"The era is over when astronauts get ticker tape parades," he says. "Let's face it, there are a lot of astronauts running around here. It's just not that big of a deal being an astronaut."
In fact, when Gardner finally boards a space flight, he hopes his name will never become a household word.
"If it did, it would probably mean that something went wrong," he says.
Gardner, his wife Linda and their three children, aged 3 to 7, live about 10 minutes from the Johnson Space Center in Houston, where Gardner has traded the flight line for a desk and his current assignment of working with flight data files.
"I check lists and procedures the crew follows while flying the space shuttle," he says. "I meet with people who design the procedures and work with them in the simulators.
"Of course, as an eighth grader, I thought an astronaut would always be flying. The period of waiting is longer than would be necessary if we had a fleet of space shuttles. It's interesting being in on the development phase, but it's not what you picture doing as an astronaut. I became well aware of what I would be doing in the apprenticeship period."
Gardner's apprenticeship began more than a year ago when he and 18 other persons were selected from 3,500 applicants for the program. Unlike earlier astronauts, who were drawn almost exclusively from the ranks of test pilots, there now are two types of astronauts -- --pilots, of which Gardner is the youngest, and mission specialists, the scientists who perform the experiments that now are the major purpose of space missions.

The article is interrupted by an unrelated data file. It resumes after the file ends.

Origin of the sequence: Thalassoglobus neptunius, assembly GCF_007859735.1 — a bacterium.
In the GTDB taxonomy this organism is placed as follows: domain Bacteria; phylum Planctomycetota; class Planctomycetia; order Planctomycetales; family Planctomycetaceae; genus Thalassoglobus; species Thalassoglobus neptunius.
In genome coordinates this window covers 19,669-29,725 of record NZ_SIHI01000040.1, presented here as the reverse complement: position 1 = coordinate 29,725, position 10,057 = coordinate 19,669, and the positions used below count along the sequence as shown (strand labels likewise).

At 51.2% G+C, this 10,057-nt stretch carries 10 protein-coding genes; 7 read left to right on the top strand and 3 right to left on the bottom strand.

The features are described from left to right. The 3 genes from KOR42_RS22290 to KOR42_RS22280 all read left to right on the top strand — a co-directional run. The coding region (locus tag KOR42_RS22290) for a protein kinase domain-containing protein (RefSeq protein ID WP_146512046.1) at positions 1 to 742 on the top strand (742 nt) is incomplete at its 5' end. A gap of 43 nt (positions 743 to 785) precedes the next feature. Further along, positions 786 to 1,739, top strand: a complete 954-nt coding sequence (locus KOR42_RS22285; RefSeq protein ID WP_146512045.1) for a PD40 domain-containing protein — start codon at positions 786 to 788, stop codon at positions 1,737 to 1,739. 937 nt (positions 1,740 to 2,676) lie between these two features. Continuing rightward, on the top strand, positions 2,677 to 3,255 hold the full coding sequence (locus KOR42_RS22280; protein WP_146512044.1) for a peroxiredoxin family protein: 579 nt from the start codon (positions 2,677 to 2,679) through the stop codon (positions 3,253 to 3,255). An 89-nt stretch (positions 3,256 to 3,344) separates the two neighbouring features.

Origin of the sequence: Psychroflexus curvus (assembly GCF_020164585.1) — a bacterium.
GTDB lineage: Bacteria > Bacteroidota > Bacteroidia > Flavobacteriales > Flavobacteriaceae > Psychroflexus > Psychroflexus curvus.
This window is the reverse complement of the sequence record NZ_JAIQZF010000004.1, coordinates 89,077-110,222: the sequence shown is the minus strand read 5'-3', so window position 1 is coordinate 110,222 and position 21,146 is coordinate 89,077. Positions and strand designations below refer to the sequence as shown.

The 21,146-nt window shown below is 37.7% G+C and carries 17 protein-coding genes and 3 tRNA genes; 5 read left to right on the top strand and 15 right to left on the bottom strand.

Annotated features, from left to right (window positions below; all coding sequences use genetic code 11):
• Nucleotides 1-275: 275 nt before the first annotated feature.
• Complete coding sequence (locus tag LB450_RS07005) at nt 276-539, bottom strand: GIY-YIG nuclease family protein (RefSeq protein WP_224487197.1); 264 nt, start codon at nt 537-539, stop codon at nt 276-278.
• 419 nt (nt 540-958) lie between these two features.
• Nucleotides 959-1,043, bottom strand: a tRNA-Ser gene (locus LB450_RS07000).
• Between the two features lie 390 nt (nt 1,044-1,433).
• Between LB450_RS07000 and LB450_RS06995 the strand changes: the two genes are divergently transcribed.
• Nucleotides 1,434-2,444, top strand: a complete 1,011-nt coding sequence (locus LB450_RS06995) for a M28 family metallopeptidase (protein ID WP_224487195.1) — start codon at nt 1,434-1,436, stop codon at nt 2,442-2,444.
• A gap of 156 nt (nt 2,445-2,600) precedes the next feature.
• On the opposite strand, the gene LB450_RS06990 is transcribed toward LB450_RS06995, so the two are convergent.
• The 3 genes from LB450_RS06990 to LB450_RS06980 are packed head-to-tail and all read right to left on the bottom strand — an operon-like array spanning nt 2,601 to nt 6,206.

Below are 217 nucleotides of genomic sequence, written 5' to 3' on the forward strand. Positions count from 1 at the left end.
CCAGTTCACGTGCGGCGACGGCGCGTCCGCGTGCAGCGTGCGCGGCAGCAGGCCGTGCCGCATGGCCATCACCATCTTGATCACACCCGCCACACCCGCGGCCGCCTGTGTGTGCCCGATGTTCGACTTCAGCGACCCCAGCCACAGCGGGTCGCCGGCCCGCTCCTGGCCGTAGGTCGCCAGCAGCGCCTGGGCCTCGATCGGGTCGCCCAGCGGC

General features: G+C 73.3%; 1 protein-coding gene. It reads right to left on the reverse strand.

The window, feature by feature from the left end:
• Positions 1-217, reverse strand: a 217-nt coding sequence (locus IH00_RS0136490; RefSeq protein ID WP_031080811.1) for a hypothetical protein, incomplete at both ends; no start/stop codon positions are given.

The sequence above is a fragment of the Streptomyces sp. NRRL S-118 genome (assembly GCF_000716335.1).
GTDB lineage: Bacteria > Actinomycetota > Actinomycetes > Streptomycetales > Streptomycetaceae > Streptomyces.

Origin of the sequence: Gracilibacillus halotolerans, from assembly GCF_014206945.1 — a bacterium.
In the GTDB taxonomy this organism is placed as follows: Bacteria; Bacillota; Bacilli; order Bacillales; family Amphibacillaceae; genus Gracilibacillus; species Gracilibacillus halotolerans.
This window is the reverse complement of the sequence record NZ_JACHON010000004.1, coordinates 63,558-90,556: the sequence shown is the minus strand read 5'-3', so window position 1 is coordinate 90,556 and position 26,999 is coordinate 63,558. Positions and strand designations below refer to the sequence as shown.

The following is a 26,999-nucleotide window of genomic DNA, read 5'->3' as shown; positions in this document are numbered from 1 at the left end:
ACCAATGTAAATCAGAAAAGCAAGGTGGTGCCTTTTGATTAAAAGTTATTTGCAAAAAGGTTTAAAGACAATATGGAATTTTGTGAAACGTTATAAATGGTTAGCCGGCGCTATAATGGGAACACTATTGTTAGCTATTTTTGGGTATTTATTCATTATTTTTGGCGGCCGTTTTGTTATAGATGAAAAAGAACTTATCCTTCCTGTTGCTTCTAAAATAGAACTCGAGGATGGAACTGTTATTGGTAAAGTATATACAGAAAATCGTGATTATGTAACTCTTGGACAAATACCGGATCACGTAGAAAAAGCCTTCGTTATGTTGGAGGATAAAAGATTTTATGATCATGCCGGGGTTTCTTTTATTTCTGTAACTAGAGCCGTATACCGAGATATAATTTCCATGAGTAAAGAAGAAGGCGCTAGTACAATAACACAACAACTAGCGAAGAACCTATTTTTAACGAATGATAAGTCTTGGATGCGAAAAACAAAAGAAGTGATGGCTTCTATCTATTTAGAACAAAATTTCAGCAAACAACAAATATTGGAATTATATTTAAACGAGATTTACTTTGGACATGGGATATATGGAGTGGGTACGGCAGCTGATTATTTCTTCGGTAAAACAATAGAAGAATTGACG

The candidate status lasts about a year, and John Lawrence, NASA public affairs officer, compares it to a trial marriage.
"It gives NASA a chance find out things like whether a candidate is flight repugnant or claustrophobic in a flight suit. And it helps the candidates understand what being an astronaut is. It's an overblown, glamorous profession that doesn't measure up to what you think. For the most part, the job is inundated in minutiae."
Gardner's promotion to astronaut puts him at the bottom of a list of pilot astronauts, which includes two other Washington area residents -- Frederick Gregory and Frederick Hauck. Gregory and Hauck were selected in 1978, and like Gardner, are still waiting for a flight.
In addition to his work with the space shuttle, Gardner, like other astronauts, still does some flying to maintain his proficiency. He keeps his 6'2", 185-pound frame in shape by swimming, bike riding, squash and handball.
He also goes on speaking engagements around the country, where he autographs a few pictures and tries to answer thousands of questions from space fans. The most common question, Gardner says, is, "When can I buy a ticket on the space shuttle?" Gardner is always surprised that "there are people who think you can buy a ticket on it like the Concorde."
When the space shuttle Columbia makes its second launch in early October, Guy Gardner will be watching with his feet on the ground. But he'll be thinking about the day he'll get his head in the clouds.
"I used to think I might get on a flight in 1985, now I say 1986, and I just heard at a meeting that they may have to cut back the flight schedule some more so it may be even later than that," says Gardner. "At times it's frustrating. But I've waited 20 years so far, and I can hang on another five or so."